Portrait from the 1920 West Virginia Blue Book.
A one-term member of the West Virginia House of Delegates from Nicholas County, Jettes Mollohan served as Nicholas County sheriff and chairman of the Nicholas County Democratic committee prior to his legislative victory in 1918. Late in his life, Mollohan would return to politics, being elected as the mayor of Summersville, West Virginia on the Citizens Party ticket. One of twelve children born to Anson and Anna (Riffle) Mollohan, Jettes Mollohan was born (depending on the source) on either May 28, 1869, or June 20, 1871, in West Virginia. Despite these varying dates of birth, Mollohan's obituary in the Charleston Daily Mail (posted below) lists it as occurring on June 20, 1869, "near Frametown."
Little information could be located on Mollohan's early life or schooling, excepting note of his marriage on December 29, 1892, to Nancy Elizabeth Tinnel (1874-1941). The couple were wed for nearly fifty years and would have a total of seven children, listed as follows in order of birth: Exie (1893-1905), Ethel Lee (1895-1961), Bertha Maude (1897-1978), Esker Ray (1899-1965), Clara (died in infancy), Thelma Louise (1912-2007) and Russell Dale (1913-2001).
Residing at Birch River, West Virginia following his marriage, Mollohan and his family later removed to Summersville, where they would reside for the remainder of their lives. Following his resettlement in that city, Mollohan became active in civic affairs of Nicholas County, eventually rising to become Vice President of the Nicholas County Bank. He would enter the political life of that county in the late 1900s, taking office as County Assessor in 1908, and following a four-year term in that post served as Sheriff of Nicholas County from 1913-17. Sources also relate to Mollohan being a farmer and "manufacturer of staves and lumber."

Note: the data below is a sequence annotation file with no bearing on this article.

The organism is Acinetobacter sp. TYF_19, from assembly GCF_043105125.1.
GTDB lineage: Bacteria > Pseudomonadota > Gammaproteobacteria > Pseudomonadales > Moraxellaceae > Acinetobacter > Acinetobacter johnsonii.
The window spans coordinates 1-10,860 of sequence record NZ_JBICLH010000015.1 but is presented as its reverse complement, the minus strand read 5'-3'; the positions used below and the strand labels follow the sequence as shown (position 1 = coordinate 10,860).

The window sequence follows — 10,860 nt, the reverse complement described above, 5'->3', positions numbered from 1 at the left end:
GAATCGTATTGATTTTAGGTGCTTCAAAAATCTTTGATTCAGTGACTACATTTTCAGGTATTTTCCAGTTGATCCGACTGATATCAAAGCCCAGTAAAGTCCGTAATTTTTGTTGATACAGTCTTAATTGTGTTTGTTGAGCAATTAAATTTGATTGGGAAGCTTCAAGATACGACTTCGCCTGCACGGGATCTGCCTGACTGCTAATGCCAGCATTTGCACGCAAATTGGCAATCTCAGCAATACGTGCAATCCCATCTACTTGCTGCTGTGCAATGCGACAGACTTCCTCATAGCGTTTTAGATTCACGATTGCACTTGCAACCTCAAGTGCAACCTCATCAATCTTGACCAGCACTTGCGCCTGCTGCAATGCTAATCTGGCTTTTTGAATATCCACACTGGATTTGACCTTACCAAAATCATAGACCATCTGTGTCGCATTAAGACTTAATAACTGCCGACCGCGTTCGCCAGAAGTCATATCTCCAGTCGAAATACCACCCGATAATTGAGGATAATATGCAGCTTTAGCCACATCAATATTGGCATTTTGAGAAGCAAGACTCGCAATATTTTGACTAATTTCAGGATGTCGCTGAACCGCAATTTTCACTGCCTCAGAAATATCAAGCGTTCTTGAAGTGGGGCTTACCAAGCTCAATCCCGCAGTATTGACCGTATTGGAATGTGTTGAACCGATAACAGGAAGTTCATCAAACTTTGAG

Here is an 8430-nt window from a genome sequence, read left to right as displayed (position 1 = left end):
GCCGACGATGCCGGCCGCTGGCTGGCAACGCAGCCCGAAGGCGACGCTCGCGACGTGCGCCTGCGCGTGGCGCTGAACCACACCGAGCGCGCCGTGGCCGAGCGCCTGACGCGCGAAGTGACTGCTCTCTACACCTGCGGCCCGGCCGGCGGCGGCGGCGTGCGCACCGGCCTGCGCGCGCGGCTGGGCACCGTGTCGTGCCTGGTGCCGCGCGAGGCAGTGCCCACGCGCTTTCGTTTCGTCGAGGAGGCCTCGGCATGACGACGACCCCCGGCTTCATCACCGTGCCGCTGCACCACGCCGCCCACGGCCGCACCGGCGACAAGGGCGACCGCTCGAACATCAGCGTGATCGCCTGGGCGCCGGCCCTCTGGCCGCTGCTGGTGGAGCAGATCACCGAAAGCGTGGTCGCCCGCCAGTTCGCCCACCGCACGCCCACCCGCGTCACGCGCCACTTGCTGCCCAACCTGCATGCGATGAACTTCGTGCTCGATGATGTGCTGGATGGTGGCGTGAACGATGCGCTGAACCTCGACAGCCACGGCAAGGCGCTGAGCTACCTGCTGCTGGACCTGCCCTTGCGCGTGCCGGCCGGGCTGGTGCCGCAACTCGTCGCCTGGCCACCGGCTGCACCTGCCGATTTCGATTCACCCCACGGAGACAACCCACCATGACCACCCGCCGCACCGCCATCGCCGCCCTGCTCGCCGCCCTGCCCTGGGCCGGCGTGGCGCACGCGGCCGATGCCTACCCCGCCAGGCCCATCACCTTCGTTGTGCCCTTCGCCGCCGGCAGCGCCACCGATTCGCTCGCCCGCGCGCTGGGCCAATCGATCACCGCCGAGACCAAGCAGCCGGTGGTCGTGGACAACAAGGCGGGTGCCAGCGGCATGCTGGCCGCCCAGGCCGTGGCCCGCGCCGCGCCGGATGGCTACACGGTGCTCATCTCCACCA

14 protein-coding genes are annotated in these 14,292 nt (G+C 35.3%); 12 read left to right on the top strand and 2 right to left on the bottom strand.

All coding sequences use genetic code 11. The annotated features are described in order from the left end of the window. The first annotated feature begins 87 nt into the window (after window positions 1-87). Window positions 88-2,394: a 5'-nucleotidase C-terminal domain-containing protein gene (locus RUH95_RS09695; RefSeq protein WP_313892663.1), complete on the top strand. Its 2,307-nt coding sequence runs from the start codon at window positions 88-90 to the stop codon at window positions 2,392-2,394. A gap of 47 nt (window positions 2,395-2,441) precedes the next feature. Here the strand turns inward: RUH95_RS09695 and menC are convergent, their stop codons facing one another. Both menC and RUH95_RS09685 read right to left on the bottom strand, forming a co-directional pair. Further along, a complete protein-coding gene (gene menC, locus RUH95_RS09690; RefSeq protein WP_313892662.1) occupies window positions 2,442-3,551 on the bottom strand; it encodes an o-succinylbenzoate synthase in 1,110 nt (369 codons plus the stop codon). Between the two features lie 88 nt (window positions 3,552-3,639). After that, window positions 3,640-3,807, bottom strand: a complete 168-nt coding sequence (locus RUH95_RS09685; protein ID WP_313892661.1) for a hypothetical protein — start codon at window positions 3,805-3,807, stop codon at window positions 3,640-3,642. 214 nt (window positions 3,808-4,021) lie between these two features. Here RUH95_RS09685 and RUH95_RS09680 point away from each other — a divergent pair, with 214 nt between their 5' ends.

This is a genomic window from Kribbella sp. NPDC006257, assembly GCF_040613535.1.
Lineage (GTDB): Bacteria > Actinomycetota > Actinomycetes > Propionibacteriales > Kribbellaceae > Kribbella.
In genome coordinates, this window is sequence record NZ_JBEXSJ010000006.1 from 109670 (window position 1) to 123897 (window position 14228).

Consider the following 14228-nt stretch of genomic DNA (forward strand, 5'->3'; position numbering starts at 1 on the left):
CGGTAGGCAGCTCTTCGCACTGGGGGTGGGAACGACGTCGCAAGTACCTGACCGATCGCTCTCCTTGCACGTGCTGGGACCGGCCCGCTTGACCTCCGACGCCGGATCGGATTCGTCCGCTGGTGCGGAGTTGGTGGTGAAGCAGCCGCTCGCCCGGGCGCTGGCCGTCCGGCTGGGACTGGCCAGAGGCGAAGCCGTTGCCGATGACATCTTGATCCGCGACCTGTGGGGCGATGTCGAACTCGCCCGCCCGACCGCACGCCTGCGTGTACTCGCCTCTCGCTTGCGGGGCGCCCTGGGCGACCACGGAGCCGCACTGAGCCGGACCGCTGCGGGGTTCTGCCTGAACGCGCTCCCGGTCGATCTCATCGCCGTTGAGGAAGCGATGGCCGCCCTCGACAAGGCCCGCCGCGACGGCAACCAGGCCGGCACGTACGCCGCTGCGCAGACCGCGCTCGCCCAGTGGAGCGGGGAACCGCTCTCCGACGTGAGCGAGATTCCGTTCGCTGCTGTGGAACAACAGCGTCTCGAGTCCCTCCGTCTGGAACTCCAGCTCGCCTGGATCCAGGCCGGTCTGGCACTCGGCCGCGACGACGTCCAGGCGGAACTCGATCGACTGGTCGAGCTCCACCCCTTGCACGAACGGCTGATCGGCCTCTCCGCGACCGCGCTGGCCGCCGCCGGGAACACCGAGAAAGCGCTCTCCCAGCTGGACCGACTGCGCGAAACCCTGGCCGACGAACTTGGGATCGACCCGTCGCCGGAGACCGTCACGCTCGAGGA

In 1917 Mollohan was elected chairman of the Nicholas County Democratic Executive Committee and continued in that post even after receiving the Democratic nomination for the West Virginia House of Delegates in the summer of 1918. In November of that year, Mollohan would defeat Republican nominee J.T. Burdette by a vote of 1,609 to 1,400 and took his seat at the start of the 1919-21 session. This term would see Mollohan sit on the house committees on Forestry and Conservation, Immigration and Agriculture, and Medicine and Sanitation, and he wasn't a candidate for renomination in 1920.
Following his term, Mollohan continued residency in Summersville, where he was a member of the Baptist church and the Summersville Lodge No. 76 of Free and Accepted Masons. Late in his life, Mollohan returned to politics when he was elected to the first of six terms as Mayor of Summersville, winning his last term in July 1947, just four months prior to his death. Widowed in 1942, Mollohan would later reside with his daughter Ethel and son-in-law Okey Mearns until his death at their home on November 2, 1947. The 78-year old former legislator and his wife are interred at the Tinnel-Mollohan Cemetery in Birch River, West Virginia.
Mollohan's obituary from the November 3, 1947 Charleston Daily Mail